Nefely Taravira, Louis Laurence and Filippos T Filippidis
Article 5.3 of the World Health Organization’s (WHO) Framework Convention on Tobacco Control (FCTC) explicitly recommends that parties should not form partnerships with or participate in activities of the tobacco industry. Although more than 180 signatories have ratified the FCTC, including the European Union (EU) and all its member states, compliance across the EU is incomplete. This lack of compliance is illustrated by the recent pattern of partnerships between Phillip Morris International (PMI) and local authorities in three European countries; Greece, Spain, and the Czech Republic.
Astypalaia is a small Greek island in the Aegean Sea. In October 2018 Astypalaia’s Mayor announced, in a public event, a collaboration with Papastratos (the Greek subsidiary of PMI) with the aim to make the island “smoke-free”. The Mayor of Astypalaia was joined by the Regional Governor of Southern Aegean (both elected officials) and the Marketing Director of Papastratos. They all highlighted the stated aim of the collaboration was to improve the health and wellbeing of citizens and tourists through smoking bans in enclosed spaces and eventually in outdoor spaces. Smoking in enclosed public spaces has been banned in Greece since 2008 (law 3730/2008), although poorly enforced. The initiative described above was not accompanied by enforcement measures; locals and visitors were simply informed through videos, volunteers, brochures and posters provided by Papastratos and encouraged to comply. The Marketing Director of Papastratos stated publicly that “[…] a world without cigarettes is the future” and committed to supporting the Astypalaia initiative through worldwide promotion and acts of corporate social responsibility on the island. The Mayor of Astypalaia also suggested that in a smoke-free environment, smokers “[…] could attempt to stop smoking, […]but we understand that some people won’t quit, so we will inform them of the alternatives available”.
The example of Astypalaia has been followed by La Graciosa, a small Spanish island and by the spa city of Karlovy Vary in the Czech Republic. In all three cases, the pattern is similar. Participating cities partner with PMI and receive a ‘Smoke-free culture’ certification by TÜV Austria which, among others, requires them to “responsibly inform the employees of the organization who are cigarette smokers and consciously wish to continue smoking, regarding the potential and scientifically suggested alternative to cigarette choices”. Such references to alternative tobacco products, including heated tobacco products (HTP) are consistently made in official webpages and press releases and constitute a key element of this strategy.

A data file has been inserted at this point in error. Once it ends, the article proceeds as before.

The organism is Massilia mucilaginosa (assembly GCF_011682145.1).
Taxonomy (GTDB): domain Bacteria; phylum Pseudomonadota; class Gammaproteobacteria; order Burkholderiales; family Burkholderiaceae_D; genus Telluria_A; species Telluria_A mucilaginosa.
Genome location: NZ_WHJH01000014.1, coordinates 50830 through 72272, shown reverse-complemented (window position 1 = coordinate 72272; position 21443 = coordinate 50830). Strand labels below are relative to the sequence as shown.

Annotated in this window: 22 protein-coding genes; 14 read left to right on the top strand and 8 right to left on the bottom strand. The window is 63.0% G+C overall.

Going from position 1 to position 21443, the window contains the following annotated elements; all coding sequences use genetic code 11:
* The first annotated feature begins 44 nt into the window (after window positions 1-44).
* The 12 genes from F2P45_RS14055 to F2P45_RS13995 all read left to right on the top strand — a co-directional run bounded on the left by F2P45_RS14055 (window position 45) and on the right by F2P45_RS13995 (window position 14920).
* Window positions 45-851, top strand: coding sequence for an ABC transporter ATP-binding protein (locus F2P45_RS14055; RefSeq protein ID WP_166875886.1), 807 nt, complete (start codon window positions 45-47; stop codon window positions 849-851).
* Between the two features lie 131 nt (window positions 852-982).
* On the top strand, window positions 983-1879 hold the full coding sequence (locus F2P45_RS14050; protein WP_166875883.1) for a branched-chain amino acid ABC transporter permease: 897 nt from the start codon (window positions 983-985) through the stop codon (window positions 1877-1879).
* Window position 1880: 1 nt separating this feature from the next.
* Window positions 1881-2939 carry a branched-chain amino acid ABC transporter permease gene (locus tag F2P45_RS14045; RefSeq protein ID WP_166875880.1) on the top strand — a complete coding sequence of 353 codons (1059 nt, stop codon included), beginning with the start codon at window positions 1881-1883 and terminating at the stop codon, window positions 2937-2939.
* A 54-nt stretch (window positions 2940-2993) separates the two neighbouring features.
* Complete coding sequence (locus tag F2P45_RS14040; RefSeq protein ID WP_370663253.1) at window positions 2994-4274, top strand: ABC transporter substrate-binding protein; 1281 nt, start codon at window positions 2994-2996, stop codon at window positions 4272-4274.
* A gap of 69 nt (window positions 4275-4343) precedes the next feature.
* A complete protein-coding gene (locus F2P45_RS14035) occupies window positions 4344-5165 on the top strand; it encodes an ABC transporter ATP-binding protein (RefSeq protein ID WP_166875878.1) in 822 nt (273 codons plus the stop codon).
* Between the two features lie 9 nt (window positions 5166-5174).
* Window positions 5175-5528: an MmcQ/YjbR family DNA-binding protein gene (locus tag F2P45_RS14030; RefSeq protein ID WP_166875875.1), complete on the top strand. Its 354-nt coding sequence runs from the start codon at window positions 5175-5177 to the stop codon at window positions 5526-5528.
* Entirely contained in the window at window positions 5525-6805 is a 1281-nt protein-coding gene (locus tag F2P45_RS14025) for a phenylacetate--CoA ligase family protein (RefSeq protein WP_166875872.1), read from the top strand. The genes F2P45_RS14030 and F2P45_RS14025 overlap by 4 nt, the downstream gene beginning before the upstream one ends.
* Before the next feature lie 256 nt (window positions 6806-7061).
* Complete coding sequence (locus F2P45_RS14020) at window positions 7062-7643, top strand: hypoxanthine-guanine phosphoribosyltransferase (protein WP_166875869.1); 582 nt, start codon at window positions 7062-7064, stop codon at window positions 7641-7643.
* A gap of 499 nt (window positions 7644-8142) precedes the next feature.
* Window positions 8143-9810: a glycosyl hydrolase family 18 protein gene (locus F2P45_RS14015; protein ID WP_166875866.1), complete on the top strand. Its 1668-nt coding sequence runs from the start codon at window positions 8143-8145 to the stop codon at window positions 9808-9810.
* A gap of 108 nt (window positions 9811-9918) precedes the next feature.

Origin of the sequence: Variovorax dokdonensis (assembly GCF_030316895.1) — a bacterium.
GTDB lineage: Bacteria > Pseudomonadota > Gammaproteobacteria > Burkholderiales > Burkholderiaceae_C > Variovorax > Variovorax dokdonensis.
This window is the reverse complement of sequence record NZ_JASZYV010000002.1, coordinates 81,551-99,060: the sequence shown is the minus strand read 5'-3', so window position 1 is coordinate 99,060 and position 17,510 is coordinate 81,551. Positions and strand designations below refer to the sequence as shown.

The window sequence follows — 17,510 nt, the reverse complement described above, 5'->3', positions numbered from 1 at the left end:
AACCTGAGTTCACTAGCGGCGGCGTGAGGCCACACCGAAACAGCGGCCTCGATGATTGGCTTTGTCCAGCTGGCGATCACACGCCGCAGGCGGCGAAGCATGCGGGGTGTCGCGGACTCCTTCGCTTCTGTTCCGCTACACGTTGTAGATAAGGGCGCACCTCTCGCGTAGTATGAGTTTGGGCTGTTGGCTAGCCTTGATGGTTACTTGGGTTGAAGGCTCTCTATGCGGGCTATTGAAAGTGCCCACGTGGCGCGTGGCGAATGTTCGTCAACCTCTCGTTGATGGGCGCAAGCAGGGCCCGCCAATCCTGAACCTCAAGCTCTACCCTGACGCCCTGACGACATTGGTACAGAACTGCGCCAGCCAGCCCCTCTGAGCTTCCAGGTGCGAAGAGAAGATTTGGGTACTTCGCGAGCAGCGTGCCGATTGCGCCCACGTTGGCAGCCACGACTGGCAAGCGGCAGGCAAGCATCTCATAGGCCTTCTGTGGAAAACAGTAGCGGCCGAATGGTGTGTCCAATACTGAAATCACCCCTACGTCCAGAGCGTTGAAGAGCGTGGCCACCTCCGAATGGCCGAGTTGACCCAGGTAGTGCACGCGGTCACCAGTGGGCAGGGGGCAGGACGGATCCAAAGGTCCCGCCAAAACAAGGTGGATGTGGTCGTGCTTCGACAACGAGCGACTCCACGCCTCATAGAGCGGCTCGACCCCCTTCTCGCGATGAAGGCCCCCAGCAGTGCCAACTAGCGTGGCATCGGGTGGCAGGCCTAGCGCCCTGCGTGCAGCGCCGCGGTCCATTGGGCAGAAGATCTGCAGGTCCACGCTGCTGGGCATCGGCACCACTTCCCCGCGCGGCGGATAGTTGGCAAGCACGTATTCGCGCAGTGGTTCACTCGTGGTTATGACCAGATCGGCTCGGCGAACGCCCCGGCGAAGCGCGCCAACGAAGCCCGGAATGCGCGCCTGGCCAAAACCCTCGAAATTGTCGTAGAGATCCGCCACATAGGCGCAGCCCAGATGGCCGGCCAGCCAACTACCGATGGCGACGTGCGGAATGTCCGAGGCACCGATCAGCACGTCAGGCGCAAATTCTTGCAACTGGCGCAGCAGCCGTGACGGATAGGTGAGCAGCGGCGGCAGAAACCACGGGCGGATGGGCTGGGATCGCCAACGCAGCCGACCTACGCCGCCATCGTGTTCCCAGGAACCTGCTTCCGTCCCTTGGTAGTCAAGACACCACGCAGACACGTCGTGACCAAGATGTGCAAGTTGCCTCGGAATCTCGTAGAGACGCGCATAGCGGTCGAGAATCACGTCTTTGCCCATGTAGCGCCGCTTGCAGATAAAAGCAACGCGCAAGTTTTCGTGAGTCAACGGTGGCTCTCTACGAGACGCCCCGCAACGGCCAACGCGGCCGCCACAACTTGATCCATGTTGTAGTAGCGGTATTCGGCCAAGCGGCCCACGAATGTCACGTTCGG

This approach seems entirely consistent with PMI’s efforts to promote its HTP IQOS through its self-proclaimed commitment to a ‘smoke-free world’. To this end, PMI seeks opportunities to engage with local and national governments, as well as state-owned organisations, such as the Thessaloniki International Fair (TIF), the main international annual trade and consumer exhibition in Greece, which is organised by a state organisation (HELEXPO). TIF was self-declared smoke-free in 2018 with the support of Papastratos. Not surprisingly, in February 2020 the CEO of Papastratos clearly suggested a ‘better’ regulatory environment in the presence of multiple Greek government officials. A few months later, new legislation (law 4715/2020, article 36) was passed by the Greek government setting up a mechanism through which producers of novel tobacco products can receive approval to communicate claims of reduced harm to consumers.
The case of Astypalaia and the subsequent increased presence of PMI in Greek public affairs highlights the risks of the tobacco industry’s involvement in tobacco control policies. PMI seems determined to continue with this approach despite strong opposition from the public health community which hasn’t been able to reverse the decision of La Graciosa to partner with the tobacco industry. There is no doubt that the above mentioned activities are clear breaches of Article 5.3 of the FCTC; stronger implementation of the WHO’s recommendations at the local, national and EU level can limit the tools that the tobacco industry can employ to influence policies and indirectly promote its harmful products.
Aikaterini Nefeli Taravira is an MSc Public Health Student at the University of Bristol
Louis Laurence is a Researcher and writer for TobaccoTactics.org, part of the University of Bath’s Tobacco Control Research Group which is the research partner of the STOP project funded by Bloomberg Philanthropies.
Filippos T Filippidis is a Senior Lecturer in Public Health at Imperial College London.